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Gregory C. Bogdanis, Athanasios Tsoukos, and Panagiotis Veligekas


To examine the acute effects of a conditioning plyometric exercise on long-jump performance during a simulated long-jump competition.


Eight national-level track and field decathletes performed 6 long-jump attempts with a full approach run separated by 10-min recoveries. In the experimental condition subjects performed 3 rebound vertical jumps with maximal effort 3 min before the last 5 attempts, while the 1st attempt served as baseline. In the control condition the participants performed 6 long jumps without executing the conditioning exercise.


Compared with baseline, long-jump performance progressively increased only in the experimental condition, from 3.0%, or 17.5 cm, in the 3rd attempt (P = .046, d = 0.56), to 4.8%, or 28.2 cm, in the 6th attempt (P = .0001, d = 0.84). The improvement in long-jump performance was due to a gradual increase in vertical takeoff velocity from the 3rd (by 8.7%, P = .0001, d = 1.82) to the 6th jump (by 17.7%, P = .0001, d = 4.38). Horizontal-approach velocity, takeoff duration, and horizontal velocity at takeoff were similar at all long-jump attempts in both conditions (P = .80, P = .36, and P = .15, respectively).


Long-jump performance progressively improved during a simulated competition when a plyometric conditioning exercise was executed 3 min before each attempt. This improvement was due to a progressive increase in vertical velocity of takeoff, while there was no effect on the horizontal velocity.

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Kike Aztarain-Cardiel, Isaac López-Laval, Luis A. Marco-Contreras, Jorge Sánchez-Sabaté, Nuria Garatachea, and Fernando Pareja-Blanco

basketball players and in other team-sports athletes. 8 , 9 Following the principle of specificity and transfer of training, 10 vertical and horizontal jumps increase performance in tasks oriented in their respective directions. However, a recent systematic review and meta-analysis suggests that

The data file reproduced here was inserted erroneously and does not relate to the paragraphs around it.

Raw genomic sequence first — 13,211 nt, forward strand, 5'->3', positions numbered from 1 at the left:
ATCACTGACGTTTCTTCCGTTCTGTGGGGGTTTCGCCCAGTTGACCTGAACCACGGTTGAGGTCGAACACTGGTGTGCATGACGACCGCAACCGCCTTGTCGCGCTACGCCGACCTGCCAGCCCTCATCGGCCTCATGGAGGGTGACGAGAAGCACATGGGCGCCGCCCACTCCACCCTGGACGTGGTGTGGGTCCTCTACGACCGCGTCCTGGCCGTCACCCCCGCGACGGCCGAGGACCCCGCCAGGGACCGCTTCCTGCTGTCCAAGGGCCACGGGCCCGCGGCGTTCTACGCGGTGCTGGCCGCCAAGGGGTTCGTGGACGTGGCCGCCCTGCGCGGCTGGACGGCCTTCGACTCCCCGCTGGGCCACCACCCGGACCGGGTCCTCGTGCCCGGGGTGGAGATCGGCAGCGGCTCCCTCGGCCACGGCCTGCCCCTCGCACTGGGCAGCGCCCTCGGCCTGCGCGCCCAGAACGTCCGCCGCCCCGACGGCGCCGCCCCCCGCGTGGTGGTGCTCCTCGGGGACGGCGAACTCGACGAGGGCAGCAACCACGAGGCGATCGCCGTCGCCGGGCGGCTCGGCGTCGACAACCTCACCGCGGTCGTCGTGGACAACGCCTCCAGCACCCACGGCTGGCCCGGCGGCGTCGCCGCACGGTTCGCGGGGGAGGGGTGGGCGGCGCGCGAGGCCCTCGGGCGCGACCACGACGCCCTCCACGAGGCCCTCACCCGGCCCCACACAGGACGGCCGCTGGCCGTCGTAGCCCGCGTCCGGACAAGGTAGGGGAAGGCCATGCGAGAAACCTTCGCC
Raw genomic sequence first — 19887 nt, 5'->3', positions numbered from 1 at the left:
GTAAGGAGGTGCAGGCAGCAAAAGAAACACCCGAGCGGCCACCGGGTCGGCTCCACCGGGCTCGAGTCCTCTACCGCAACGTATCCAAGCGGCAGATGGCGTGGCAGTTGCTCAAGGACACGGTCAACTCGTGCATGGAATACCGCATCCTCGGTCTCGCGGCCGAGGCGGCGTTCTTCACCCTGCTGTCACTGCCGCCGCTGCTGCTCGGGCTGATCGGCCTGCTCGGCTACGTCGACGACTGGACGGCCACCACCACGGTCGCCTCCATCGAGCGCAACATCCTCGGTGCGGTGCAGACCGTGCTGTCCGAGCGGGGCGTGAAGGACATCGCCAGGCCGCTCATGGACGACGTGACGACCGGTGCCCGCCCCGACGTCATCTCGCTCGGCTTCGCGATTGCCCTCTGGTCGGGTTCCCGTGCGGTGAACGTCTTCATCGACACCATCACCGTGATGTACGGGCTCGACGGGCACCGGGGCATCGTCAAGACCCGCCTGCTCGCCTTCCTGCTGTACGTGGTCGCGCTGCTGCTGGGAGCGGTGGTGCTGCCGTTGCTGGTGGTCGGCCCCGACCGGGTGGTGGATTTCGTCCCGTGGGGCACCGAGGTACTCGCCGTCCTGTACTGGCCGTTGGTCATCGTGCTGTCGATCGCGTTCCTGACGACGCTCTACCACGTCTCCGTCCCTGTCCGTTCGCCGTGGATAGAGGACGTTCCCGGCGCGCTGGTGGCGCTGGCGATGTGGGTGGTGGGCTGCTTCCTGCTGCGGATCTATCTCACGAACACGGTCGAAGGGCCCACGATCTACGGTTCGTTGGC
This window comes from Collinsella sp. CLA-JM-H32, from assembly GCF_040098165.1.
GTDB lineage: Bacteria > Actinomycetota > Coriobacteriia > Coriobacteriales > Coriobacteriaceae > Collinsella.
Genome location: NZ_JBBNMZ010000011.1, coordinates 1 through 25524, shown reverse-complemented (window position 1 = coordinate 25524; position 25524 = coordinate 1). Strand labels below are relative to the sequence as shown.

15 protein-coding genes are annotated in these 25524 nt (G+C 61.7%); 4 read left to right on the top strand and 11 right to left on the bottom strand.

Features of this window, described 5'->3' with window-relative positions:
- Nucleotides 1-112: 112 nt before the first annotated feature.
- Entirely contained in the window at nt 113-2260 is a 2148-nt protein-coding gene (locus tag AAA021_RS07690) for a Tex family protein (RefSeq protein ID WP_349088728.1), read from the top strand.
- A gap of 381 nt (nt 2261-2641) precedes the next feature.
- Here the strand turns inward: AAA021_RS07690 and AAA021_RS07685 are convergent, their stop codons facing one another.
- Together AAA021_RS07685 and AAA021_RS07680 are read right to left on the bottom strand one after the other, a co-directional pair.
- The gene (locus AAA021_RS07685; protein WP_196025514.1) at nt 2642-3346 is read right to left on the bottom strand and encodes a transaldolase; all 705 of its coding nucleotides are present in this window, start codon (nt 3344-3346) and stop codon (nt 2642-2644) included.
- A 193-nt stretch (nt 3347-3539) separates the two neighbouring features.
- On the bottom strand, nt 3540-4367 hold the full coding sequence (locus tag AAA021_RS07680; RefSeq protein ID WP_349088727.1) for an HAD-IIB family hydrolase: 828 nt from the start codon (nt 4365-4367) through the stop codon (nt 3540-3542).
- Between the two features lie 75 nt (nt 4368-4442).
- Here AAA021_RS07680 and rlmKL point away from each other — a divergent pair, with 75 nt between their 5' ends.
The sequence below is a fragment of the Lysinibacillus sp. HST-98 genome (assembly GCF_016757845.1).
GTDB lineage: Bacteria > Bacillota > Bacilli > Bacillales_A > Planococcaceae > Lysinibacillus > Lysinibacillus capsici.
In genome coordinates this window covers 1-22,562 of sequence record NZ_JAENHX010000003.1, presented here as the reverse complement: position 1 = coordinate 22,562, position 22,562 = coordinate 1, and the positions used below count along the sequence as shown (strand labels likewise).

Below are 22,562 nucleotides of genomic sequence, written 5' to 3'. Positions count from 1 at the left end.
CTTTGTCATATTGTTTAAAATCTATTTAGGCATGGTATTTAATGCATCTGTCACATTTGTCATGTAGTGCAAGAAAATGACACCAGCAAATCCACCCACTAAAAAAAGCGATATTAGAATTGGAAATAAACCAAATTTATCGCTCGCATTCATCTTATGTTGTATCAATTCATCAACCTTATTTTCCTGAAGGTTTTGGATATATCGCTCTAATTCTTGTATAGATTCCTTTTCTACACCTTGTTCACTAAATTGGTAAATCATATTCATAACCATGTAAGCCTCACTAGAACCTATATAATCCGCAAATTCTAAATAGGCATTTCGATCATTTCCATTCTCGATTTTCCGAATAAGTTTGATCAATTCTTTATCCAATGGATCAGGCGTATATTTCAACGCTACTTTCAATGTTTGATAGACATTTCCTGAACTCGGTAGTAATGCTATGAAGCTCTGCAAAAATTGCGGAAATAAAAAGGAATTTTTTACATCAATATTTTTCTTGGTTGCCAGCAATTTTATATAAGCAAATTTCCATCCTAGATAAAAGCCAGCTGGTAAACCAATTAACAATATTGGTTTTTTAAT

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Borja Muniz-Pardos, Alejandro Gómez-Bruton, Ángel Matute-Llorente, Alex González-Agüero, Alba Gómez-Cabello, José A. Casajús, and Germán Vicente-Rodríguez

Purpose: To examine the effects of a 6-month whole-body vibration (WBV) training on lower-body strength (LBS), lower-body power (LBP), and swimming performance in adolescent trained swimmers. Methods: Thirty-seven swimmers (23 males and 14 females; 14.8 [1.3] y) were randomly assigned to the WBV (n = 20) or the control group (n = 17). Isometric LBS (knee extension and half squat) and LBP (vertical and horizontal jumps and 30-m sprint) tests were performed before and after the intervention period. Swimming performance times in 100 m were collected from official competitions. As time × sex interaction was not found for any variable (P > .05), males and females were analyzed as a whole. Results: Within-group analyses showed a most likely beneficial moderate effect of WBV on isometric knee extension (effect size [ES] = 0.63), 30-m sprint test (ES = 0.62), and 100-m performance (ES = 0.25), although these were corresponded with comparable small to moderate effects in the control group (ES = 0.73, 0.71, and 0.20, respectively). The control group obtained a small possibly beneficial effect of swimming-only training on vertical jump performance, whereas no effect was observed in the WBV group. Unclear effects were observed for the rest of the variables assessed. Between-group analyses revealed unclear effects of WBV training when compared with the control condition in all studied variables. Conclusions: There is no current evidence to support the use of WBV training, and therefore, coaches and sports specialists should select other methods of training when the aim is to increase LBS, LBP, or swimming performance.